Are You FIT to be a Warrior?

It goes without saying that the role of a warrior in society is to protect self and others. Yet, how many of us aspiring warriors don’t realize that health, fitness, and overall well-being are the primary qualities on the forefront of “self” defense? Most of us may train our entire lives without ever being involved in a dangerous altercation, but the same cannot be said about avoiding the dangers of lack of physical exercise such as osteoarthritis, ill health, heart disease, cancer, type II diabetes, and obesity to name a few.

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Physical fitness (and proper nutrition!) plays a leading role in the prevention of these diseases and conditions, as well as in the protection of our overall health and psychological well being.

 

 

Many of us spend 40 + hours a week sitting in an office staring at a computer where the most exercise we get during an 8-hour stint is to walk to the bathroom several times a day followed by wandering into the cafeteria to see what pre-packaged garbage is waiting for us in the vending machines.

Then, often we come home from work exhausted (from what?) and flop on the couch to watch TV in order to “unwind” (again, from what?) before finally dragging ourselves upstairs and into bed for the night.

We have conditioned ourselves into laziness and inaction. Yes, I do mean “conditioned”. Conditioning does not only apply to being fit; it is possible to condition your body for anything, including being over weight, tired all the time, and to completely lack motivation for any type of physical activity. No wonder Americans are among the fattest people on the planet! (By the way, I am only picking on Americans because I am one; however the rampant increase in obesity is a worldwide problem and getting worse. Just look at recent news articles from the UK on the same subject.)

Challenges of Discussing Fitness

One of the challenges that arise when we attempt to discuss fitness in a meaningful way is that the term itself is extraordinarily vague. Some people think of a triathlon athlete as “fit” while others believe a power lifter is “fit.” Unfortunately, neither of these examples conforms to the actual definition of fitness; they are just two extreme ends of the spectrum.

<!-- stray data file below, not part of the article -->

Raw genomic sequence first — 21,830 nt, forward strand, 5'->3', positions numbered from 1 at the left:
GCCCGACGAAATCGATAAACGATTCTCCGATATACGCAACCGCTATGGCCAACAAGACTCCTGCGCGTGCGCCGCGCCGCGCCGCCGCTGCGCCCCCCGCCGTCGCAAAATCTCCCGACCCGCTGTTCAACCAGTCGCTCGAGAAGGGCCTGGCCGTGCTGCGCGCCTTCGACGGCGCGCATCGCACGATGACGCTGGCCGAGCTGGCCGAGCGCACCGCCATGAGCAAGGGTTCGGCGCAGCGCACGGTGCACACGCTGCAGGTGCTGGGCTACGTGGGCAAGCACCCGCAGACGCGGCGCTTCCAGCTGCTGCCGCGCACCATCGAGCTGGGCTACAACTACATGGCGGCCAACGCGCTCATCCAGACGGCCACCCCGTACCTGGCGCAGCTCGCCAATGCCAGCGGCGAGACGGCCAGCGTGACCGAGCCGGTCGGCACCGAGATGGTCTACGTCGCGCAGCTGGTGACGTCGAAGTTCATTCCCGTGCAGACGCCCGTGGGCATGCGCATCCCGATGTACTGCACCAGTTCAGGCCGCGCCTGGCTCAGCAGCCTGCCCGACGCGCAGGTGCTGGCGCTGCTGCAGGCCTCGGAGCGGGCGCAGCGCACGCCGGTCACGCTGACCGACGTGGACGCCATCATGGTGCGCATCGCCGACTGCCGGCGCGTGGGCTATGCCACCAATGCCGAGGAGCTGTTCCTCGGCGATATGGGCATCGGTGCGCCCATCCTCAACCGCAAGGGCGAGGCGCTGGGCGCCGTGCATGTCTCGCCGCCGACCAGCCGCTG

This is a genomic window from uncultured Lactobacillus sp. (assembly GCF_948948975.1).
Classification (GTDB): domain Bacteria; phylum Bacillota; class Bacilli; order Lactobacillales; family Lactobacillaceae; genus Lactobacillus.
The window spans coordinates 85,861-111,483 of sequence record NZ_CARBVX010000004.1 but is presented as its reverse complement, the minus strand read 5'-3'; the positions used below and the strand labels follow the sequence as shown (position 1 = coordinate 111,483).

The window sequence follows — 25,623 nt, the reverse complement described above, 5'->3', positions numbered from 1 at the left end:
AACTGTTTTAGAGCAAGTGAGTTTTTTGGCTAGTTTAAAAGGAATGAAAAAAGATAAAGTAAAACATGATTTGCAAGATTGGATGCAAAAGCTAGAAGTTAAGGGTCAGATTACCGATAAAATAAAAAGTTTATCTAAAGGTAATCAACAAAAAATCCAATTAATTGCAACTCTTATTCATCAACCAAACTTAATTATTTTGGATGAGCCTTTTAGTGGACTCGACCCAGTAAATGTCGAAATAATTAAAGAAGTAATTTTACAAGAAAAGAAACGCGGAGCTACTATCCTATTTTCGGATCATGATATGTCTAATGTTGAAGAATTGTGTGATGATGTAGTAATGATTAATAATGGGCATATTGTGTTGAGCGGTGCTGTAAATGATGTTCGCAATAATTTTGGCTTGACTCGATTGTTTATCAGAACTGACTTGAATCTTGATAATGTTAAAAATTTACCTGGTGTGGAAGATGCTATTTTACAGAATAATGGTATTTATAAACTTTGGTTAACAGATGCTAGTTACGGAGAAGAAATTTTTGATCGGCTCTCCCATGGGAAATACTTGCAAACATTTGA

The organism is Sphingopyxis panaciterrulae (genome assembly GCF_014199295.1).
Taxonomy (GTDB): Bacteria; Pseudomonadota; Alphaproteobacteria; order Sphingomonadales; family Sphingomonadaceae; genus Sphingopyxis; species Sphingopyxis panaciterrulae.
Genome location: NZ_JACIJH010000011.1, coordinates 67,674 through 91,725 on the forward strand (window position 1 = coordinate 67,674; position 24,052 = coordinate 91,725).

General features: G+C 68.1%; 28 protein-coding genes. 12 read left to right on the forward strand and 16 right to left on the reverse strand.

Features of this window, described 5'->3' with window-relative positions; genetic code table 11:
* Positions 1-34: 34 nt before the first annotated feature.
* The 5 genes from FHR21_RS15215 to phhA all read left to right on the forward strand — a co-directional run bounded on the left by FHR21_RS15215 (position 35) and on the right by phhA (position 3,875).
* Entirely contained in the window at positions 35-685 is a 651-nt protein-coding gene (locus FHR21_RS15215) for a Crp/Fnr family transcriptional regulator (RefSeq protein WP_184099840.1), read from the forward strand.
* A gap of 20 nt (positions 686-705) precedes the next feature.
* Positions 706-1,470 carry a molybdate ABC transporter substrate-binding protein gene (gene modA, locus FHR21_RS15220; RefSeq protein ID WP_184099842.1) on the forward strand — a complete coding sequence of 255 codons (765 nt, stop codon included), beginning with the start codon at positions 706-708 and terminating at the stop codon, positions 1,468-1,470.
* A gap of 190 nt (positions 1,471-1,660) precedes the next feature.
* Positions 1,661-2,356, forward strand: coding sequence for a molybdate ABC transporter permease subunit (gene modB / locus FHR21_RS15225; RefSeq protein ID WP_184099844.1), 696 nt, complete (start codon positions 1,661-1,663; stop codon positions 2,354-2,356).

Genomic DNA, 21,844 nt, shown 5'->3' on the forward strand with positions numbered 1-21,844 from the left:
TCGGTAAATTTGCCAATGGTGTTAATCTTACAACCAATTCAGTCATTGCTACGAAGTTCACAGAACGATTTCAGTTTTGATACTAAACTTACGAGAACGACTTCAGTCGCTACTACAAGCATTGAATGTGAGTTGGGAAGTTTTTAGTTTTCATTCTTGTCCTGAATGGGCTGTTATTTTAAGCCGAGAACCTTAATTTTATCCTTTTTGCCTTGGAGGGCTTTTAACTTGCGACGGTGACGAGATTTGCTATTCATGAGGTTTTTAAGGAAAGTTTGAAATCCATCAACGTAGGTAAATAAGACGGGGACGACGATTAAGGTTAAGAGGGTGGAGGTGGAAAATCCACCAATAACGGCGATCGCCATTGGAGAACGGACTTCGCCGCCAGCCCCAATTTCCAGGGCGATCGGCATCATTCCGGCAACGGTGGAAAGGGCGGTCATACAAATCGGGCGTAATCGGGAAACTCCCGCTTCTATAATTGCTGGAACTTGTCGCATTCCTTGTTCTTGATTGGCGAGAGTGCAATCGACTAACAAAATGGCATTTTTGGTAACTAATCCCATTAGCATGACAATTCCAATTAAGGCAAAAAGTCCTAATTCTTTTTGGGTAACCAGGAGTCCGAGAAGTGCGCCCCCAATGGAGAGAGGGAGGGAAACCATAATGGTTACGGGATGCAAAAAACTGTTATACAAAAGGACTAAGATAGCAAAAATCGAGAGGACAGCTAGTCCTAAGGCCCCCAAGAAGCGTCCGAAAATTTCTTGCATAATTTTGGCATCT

Fitness Attributes

Fitness is essentially made up of nine different attributes:

  • Strength
  • Power
  • Agility
  • Balance
  • Flexibility
  • Local muscular endurance
  • Cardiovascular endurance
  • Strength endurance
  • Coordination

All of these components must be present to constitute a suitable definition of fitness.

Warrior Fitness Methodology

The Warrior Fitness training methodology blends all 9 of the above qualities together to construct a comprehensive fitness program applicable to all walks of life. This blended approach allows for a wide variety of options, based on each individual’s fitness needs, when crafting a complete program. The variety enables each program to be tailored specifically to the individual while still remaining true to the overall Warrior Fitness philosophy of health, fitness, and growth, balanced with recovery.

Warrior Fitness: Conditioning for Martial Arts

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Warrior Fitness Book

 

Jon

Jon Haas is a certified Underground Strength Coach -Level 2, an ACE and FMS certified Personal Trainer, and has been involved in the martial arts for over 30 years. He has been training in the Budo Taijutsu warrior arts of the Bujinkan for more than 25 years and is currently ranked as a Kudan (9th degree black belt) under Jack Hoban Shidoshi. He is the founder of Warrior Fitness Training Systems and author of the book, Warrior Fitness: Conditioning for Martial Arts, as well as numerous other online training programs.

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About The Author

Jon

Jon Haas is a certified Underground Strength Coach -Level 2, an ACE and FMS certified Personal Trainer, and has been involved in the martial arts for over 30 years. He has been training in the Budo Taijutsu warrior arts of the Bujinkan for more than 25 years and is currently ranked as a Kudan (9th degree black belt) under Jack Hoban Shidoshi. He is the founder of Warrior Fitness Training Systems and author of the book, Warrior Fitness: Conditioning for Martial Arts, as well as numerous other online training programs.

2 Comments

  • Josh Sager - Fretterverse

    January 25, 2010

    Fantastic post, Jon! Conditioning is something I definitely need to work on; and I guess flexibility, too. I hope to read some information about them on your blog so I can improve both!

  • Jon

    January 25, 2010

    Thanks Josh! How are you currently working on your conditioning?

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